Symbolism in Nathaniel Hawthorne's Young Goodman Brown
Nathaniel Hawthorne's "Young Goodman Brown" is full of symbolism throughout the story. Perhaps the most interesting examples of symbolism include the title character, Young Goodman Brown, as well as his wife, Faith, and the woods that Young Goodman Brown enters on his journey. Included are many allusions to Christianity and also to evil and sin. These references are expressed mainly through characters and settings in the story.
The character Young Goodman Brown is an excellent example of symbolism being used in a story. First of all, the name Young Goodman Brown implies that he is indeed a good man, which is a reference to his Christian faith. This implies that he is a good man who has the morals and values of a good Christian. Also, the last name Brown implies that he is just an ordinary man with a common last name. This usage of a common last name helps the reader realize that almost anyone could be this man, that he is just as ordinary as anyone else. Additionally, in the beginning of the story, he is referred to as Young Goodman Brown, with the emphasis on Young as a reference to his innocence, and implies that he is without sin. After he enters the woods, however, he is no longer referred to as Young Goodman Brown, just Goodman Brown, as if the innocence and purity he once possessed is with him no longer. He left his wife, Faith, for sin and impurity in the woods, so he no longer deserves the title Young Goodman Brown.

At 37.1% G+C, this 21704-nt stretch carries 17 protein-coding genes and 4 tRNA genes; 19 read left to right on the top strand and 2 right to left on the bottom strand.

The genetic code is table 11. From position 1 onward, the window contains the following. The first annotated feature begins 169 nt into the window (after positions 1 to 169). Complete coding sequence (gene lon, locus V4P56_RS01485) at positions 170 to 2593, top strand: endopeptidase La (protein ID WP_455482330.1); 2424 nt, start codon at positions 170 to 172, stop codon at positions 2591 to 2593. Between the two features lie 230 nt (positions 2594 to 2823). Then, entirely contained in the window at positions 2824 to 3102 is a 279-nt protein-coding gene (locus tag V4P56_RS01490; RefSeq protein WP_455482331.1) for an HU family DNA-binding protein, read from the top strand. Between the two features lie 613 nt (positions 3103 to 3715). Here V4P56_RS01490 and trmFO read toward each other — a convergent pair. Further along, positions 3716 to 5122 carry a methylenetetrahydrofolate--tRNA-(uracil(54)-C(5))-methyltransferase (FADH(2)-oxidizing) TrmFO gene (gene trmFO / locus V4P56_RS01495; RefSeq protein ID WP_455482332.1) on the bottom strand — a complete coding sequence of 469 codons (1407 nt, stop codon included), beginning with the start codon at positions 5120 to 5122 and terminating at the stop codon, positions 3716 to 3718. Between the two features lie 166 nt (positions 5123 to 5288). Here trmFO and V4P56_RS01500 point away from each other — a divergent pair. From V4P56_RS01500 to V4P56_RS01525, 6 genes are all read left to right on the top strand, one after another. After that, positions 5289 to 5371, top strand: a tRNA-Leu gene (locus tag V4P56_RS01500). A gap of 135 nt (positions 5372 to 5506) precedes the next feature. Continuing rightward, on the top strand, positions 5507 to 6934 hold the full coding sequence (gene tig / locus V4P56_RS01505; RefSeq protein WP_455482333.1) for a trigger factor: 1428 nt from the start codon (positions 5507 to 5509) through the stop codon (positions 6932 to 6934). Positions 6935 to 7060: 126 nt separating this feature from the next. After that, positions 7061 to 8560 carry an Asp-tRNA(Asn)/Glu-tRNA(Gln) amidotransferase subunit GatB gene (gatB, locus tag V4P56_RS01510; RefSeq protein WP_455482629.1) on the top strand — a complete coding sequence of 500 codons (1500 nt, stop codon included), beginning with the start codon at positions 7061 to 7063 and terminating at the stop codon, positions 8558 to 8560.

Young Goodman Brown's wife, Faith, is also an important symbol in this story. Her name alone implies that she is a symbol for goodness and the Christian life that Young Goodman Brown leaves behind when he departs on his journey. In the story, it says that she calls out to him and he turns his back on her, which can either be taken...